It doesn't have to have bound tongues, blanket stitch them instead.
The pennies don't have to be in straight rows,
alternate them.
Dream it, stitch it!
Check my YouTube Channel for the video version.

20 comments:

  1. Beautiful mat and beautiful way to finish the tongues.

    Debbie

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    1. Thanks so much Debbie. I'm really pleased with it. Now on to find a new rug challenge!

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  2. You had me up until the bias trim..Yowza that is spectacular, but not sure I'm up for the bias these days. It is gorgeous Colleen.

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    1. Snort! Thanks Z! Good thing I have left over bias...I'm good for a long while. I just HAD to make this rug.

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  3. Really great instructions Colleen!

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  4. Hearty congratulations on a job well done. Your rug is gorgeous and a treasure for sure.

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  5. WHOA...this is one outstanding penny rug... very ambitious and creative! Super Job...

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  6. An unbelievable amount of work to create an unbelievable penny rug! Did you happen to keep track of your hours? Thank you for sharing!

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    1. Thank you Alice. Nope, I wish I had tracked the hours. But like most projects I just stitched and planned and enjoyed it. Other than the making of the bias it really went quickly, I had to slow myself down. I love to stitch.

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    2. What is the finished size of the rug? It's gorgeous!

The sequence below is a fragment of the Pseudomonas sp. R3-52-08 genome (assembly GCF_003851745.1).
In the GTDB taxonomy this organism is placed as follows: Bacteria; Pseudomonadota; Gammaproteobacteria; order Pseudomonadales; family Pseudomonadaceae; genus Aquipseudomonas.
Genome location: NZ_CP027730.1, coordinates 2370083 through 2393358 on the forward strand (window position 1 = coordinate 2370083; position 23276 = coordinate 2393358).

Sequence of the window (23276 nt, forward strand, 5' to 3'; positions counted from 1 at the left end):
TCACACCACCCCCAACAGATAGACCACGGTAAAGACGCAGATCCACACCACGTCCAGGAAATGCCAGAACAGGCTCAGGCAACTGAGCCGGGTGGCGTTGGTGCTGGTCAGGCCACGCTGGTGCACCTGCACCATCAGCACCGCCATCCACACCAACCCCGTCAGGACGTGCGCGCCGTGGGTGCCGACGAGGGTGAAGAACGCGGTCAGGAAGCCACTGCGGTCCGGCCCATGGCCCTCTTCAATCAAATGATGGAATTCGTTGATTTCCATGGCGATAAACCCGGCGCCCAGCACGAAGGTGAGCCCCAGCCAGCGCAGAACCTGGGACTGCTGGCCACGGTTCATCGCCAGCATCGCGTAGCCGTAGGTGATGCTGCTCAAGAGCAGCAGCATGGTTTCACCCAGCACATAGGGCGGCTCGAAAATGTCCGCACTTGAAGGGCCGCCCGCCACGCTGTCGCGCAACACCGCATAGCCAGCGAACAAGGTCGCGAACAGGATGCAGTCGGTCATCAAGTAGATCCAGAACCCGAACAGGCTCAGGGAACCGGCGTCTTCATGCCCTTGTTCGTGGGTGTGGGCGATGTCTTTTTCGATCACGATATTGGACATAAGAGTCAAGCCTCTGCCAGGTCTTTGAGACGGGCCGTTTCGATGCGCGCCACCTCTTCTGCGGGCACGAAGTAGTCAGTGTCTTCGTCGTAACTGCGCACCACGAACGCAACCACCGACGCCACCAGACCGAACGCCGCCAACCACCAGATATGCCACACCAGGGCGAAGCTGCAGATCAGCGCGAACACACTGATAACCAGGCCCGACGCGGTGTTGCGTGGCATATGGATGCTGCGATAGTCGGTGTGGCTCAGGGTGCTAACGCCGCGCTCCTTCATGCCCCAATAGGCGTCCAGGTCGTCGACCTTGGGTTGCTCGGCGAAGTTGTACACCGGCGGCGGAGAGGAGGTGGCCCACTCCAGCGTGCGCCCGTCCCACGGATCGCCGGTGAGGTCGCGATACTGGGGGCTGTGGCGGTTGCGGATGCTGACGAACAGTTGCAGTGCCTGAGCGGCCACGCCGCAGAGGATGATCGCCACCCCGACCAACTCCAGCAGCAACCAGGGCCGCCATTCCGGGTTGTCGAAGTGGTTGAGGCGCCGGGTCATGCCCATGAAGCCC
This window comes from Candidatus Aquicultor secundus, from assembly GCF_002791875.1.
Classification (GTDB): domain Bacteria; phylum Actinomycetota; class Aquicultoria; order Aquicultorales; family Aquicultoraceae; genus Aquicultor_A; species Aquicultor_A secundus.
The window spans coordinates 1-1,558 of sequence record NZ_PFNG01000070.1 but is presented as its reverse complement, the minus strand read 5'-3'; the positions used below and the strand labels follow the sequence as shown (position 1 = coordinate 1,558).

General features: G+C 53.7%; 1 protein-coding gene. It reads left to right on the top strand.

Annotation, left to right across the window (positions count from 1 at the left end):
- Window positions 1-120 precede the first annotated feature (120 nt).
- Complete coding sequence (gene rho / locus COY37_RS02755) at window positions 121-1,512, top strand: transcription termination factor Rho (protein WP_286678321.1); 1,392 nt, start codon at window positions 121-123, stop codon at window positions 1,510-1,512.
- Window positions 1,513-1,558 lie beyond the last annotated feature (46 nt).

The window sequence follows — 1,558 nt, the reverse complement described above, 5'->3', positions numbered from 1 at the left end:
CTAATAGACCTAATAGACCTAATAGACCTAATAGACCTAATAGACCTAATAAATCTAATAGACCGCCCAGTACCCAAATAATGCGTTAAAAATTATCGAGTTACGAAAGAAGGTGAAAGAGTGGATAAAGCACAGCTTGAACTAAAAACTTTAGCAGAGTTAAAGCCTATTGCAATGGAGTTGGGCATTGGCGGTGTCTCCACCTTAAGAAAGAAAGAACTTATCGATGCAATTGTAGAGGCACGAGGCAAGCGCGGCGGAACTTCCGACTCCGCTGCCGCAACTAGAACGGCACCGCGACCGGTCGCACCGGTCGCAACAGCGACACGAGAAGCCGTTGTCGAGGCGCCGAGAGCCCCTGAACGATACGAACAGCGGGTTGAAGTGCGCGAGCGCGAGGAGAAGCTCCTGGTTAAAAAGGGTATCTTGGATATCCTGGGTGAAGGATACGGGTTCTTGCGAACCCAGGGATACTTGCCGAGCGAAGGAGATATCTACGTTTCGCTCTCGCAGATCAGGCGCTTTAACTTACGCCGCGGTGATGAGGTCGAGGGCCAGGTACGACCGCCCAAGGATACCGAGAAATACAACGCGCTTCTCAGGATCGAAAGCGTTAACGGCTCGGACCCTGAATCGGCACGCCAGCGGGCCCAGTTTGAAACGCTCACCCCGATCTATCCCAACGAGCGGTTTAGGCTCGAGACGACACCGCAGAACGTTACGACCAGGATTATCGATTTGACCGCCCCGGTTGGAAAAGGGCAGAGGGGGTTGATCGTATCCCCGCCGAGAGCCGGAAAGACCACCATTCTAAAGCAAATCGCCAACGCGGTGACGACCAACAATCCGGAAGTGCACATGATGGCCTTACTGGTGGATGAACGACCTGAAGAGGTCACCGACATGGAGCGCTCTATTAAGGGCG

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  7. I L*O*V*E* this one. I have plenty of plaid homespuns so I am thinking I see some bias binding in my future! Thanks for the great instructions ......

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    1. Thanks for the heartfelt comment. If you have plaid, use it up. I love plaid! And bias is fun once you get the hang of it.

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  8. I have to agree with Barbara and Alice, absolutely 'the best' rug in both design and the way you constructed those tongues to the edge without a lining. Can't wait for your 'next' Beautiful and very creative work my friend!!

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    1. Oh thank you Cee! Likewise, I can't wait to see your next rug.

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  9. The back is as beautiful as the front!!

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  10. Stunning tutorial! Your photos and tips are fabulous. I think I'm ready to jump right in on a large project like this. Thank you for sharing your work and teaching talent--breaking it down into steps. I just added your blog link to my 1893victorianfarmhouse blog and I am following yours. Best wishes.